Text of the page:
For the past 20 years the United States and its former adversary Russia have been working together in an arrangement called the "Megatons to Megawatts" Program. The program has Russia dismantling its stockpile of nuclear warheads, processing the uranium, and selling the finished product to the U.S. for use in our nuclear reactors. The program has proven beneficial for both countries, providing revenue for Russia and materials for the United States. The agreement will expire at the end of this year. The chart below shows the amount of uranium enrichment services used to support U.S.nuclear power plants. It compares the amount enriched by Russia, internal U.S. sources, and other foreign sources.
Transitional Supply Contract
The expiring Megatons to Megawatts Program will be replaced with a new contract whereby Russia will sell commercially produced uranium to the U.S. through 2022. The Megatons to Megawatts Program was a diplomatic way to open business between the two countries. It was put in place by the respective governments and has been managed by the United States Enrichment Corporation (USEC) and the Russian company TENEX. The new Transitional Supply Contract is a means to prolong that cooperation and gives reassurance that we will not suddenly lose a source of nuclear fuel.
Under the new contract the United States would send Russia uranium to be enriched and purchase the finished product to support our fleet of commercial nuclear power plants. This uranium would replace part of what of what was previously produced from warheads. Purchases of the new uranium will start small and reach half the current purchase amount by 2015. The contract gives us the option to double that amount and purchase as much as we did under the Megatons to Megawatts Program.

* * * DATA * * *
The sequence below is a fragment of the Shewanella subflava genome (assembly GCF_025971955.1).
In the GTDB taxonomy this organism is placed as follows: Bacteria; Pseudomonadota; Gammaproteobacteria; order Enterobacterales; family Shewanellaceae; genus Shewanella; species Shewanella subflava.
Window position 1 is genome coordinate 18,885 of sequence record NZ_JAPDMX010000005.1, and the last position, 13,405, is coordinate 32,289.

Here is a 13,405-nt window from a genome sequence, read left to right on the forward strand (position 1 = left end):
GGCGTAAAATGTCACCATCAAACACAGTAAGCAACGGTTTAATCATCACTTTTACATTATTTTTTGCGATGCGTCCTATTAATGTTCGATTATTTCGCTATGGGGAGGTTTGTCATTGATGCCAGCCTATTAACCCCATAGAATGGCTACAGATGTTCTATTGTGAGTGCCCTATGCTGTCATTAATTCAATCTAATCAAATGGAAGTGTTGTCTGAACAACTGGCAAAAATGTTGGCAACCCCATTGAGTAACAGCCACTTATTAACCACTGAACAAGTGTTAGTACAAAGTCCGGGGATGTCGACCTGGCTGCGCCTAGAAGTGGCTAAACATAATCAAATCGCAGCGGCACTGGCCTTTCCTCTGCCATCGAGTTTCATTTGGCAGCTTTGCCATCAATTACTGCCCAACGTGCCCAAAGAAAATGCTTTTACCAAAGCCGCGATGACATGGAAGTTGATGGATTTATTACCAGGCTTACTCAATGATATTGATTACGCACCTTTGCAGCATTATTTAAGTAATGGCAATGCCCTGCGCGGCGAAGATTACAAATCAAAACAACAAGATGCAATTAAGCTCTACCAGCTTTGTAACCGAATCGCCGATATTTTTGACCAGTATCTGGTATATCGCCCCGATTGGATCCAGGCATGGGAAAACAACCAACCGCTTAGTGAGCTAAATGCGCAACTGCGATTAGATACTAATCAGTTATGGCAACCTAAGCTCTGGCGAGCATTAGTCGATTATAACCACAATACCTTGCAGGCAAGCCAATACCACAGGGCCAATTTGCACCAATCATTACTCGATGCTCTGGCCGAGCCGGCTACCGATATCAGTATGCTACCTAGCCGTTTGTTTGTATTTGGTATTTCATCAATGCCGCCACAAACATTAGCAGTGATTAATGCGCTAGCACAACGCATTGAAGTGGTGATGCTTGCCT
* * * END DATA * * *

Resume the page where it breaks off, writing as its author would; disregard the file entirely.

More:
U.S. Uranium Enrichment Capabilities
Our ability to enrich uranium in the U.S. has declined with the shutdown of gaseous diffusion plants in Piketon, Ohio (2001) and Paducah, Kentucky (2013). To address this concern:
USEC and TENEX have discussed the idea of a uranium enrichment plant in the United States that would use Russian centrifuge enrichment technology. USEC is proposing to build the new plant at the site of the former Portsmouth Plant in Piketon, Ohio. This plant is still in the testing phases and has not yet secured the funding to continue;
The U.S. is currently host to a gaseous centrifuge plant, owned by the European corporation URENCO, in Eunice, New Mexico; and
European corporation, AREVA, has been granted a license to build a gaseous centrifuge plant in Idaho, but construction has not yet begun.
The planned enrichment facilities on U.S. soil will be vital if we are going to see a reemergence of nuclear power in our country. We currently have an aging fleet of 100 nuclear power plants. Many are reaching the end of their useful life and will need to be replaced within the next decade.